Ollie Briggs FRSA and Chris Romer-Lee FRSA are building a new centre of creative education in Margate, Kent, in direct response to lack of access to arts for young people in the area. Here, Ollie explains the origins of his CIC, Arts Education Exchange, and gives you a chance to get involved in their crowdfunding campaign for xChange Studios.
Recent research by NSEAD highlights the crisis that creative education faces. Set to the backdrop of austerity and Brexit, the proliferation of academies and the EBACC agenda have led to a dramatic drop in arts subject entries at exam level and a reduction in time allocation at Key Stage 3.
More and more schools, largely academies, are reducing the time young people engage with the arts, while the complete removal of entire departments is becoming ever more prevalent.
The arts in mainstream education are being marginalised and the catastrophic consequences of this political mechanism will affect generations to come.
However, the creative industries reported significant economic growth over the last year. According to NESTA (2018) 1 million new jobs will be created between 2013 and 2030, driving economic growth for the UK.
The disconnect between these two narratives is deeply concerning, especially when we consider whom it will affect most. Education sectors and industry have their role to play in addressing these issues and it begs the question: Are we preparing young people for the world they inhabit and a future of automated jobs that will require them to be adaptive, innovative and resilient? Furthermore, are we preparing ALL young people? Young people from disadvantaged backgrounds are most affected by the restricted access to the arts, so what next?
I set up Arts Education Exchange in 2017 to establish an alternative space for creative and cultural learning, after teaching in secondary schools for six years. The centre is in the heart of Cliftonville West, Margate, which has the highest levels of child poverty in Kent and the South East, (End Poverty Now, 2018), and we develop work directly with disadvantaged groups of young people. We train them to use photography, film, animation, poetry, music and performance to address local issues, and the lack of opportunities for young people, through creative education.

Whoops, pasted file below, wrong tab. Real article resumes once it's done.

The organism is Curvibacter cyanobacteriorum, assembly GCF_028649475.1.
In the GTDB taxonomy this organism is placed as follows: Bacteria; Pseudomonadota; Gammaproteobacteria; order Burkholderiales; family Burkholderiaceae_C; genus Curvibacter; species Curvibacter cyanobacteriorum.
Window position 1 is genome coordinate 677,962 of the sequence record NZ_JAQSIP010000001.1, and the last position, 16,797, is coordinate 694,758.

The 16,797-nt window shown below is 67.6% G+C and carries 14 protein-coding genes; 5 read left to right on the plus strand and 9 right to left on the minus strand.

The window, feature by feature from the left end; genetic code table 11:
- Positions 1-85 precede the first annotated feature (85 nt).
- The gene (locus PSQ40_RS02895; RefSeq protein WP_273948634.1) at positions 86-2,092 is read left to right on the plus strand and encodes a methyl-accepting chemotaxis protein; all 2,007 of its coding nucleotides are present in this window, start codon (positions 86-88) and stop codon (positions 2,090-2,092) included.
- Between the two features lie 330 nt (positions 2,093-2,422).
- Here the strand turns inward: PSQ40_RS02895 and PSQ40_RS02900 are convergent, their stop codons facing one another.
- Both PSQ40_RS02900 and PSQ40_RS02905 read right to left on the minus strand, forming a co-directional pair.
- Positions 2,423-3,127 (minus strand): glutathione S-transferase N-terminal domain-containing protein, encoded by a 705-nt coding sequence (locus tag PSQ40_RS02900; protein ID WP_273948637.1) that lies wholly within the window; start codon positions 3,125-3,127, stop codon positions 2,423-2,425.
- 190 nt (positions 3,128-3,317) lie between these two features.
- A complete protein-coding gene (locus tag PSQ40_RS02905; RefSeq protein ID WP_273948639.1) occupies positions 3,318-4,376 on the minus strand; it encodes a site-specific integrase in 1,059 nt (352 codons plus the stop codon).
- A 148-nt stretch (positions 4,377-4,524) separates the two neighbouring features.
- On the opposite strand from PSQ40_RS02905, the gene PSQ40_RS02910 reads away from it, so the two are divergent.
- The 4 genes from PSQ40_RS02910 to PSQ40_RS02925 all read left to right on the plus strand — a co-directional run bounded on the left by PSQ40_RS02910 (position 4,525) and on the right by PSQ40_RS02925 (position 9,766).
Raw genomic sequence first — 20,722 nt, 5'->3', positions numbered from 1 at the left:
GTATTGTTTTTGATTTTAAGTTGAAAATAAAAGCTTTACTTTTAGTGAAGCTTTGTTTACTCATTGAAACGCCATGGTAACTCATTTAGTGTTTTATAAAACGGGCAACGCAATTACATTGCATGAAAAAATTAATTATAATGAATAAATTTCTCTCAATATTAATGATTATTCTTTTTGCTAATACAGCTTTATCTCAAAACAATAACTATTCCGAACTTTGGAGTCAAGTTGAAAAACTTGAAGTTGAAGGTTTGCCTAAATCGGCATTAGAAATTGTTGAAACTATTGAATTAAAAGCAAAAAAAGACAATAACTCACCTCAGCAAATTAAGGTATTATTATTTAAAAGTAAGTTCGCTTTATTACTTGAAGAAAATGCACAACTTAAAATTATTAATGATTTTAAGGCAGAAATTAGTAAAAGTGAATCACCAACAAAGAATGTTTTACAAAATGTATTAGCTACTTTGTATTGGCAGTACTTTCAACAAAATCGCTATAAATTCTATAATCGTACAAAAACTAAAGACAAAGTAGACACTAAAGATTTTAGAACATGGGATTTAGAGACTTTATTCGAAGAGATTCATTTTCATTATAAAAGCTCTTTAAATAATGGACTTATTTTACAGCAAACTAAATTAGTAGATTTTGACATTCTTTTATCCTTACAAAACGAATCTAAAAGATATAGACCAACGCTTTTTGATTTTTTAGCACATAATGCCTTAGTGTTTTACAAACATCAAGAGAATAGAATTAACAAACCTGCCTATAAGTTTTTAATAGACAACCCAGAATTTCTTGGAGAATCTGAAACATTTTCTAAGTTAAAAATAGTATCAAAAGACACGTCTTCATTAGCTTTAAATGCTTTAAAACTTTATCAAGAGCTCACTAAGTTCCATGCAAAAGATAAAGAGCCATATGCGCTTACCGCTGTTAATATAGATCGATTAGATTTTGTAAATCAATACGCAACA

We currently run the following programmes:
• The Margate Exchange offers an alternative creative curriculum for young people in Year 9 who struggle in mainstream settings. We work with small groups one day a week for 12 weeks and work towards Arts Award.
• xChange Records engages young people aged 16-19 through a music and visual arts programme. Participants write, record and release original music and create supporting music video content and the group promotes a local event to showcase their project.
• We have been funded by Arts Council England and KaMCOP (University for the Creative Arts Outreach team) and developed strong partnerships with local organisations (Turner Contemporary, Open School East), schools, universities and creative practitioners, who we commission to lead our diverse workshops.
• We have plans underway with Moshi Moshi Records to establish an in-house record company to provide a platform for young people to gain skills and opportunities to access the music industry, as well as a specific job training scheme.
We want to create a space that young people have ownership of, feel safe and get inspired. The plan is to renovate the building, creating purpose-built spaces for education through visual arts, music and lens-based media, where young people work directly with industry professionals. The new design includes:
• a fully equipped recording studio,
• three multi-purpose art studios,
• a video editing suite,
• a lounge/meeting space
• and two offices.
There is a need in our community, and now we need a permanent home. Teaming up with Chris Romer-Lee FRSA from architects Studio Octopi, our crowdfunding campaign for a permanent headquarters called xChange Studios went live on Spacehive in April and runs until 19th July. High profile endorsements from Tracey Emin CBE, musicians Frank Turner and Marcus Mumford and award-winning broadcaster Gemma Cairney are raising awareness of the campaign and the challenges in Thanet. The Esmée Fairbairn Foundation has pledged £7,000 and with strong local support the campaign is in a strong position for the final weeks.
Crowdfunding is not an easy route, and we need Fellows to help us raise funds and awareness of the campaign. The Esmée Fairbairn Foundation’s support is incredible but we need more individuals and organisations to help us help the community.
Either act would make a huge difference for us and, most importantly, to the young people in Thanet whom we're trying to empower through creative education.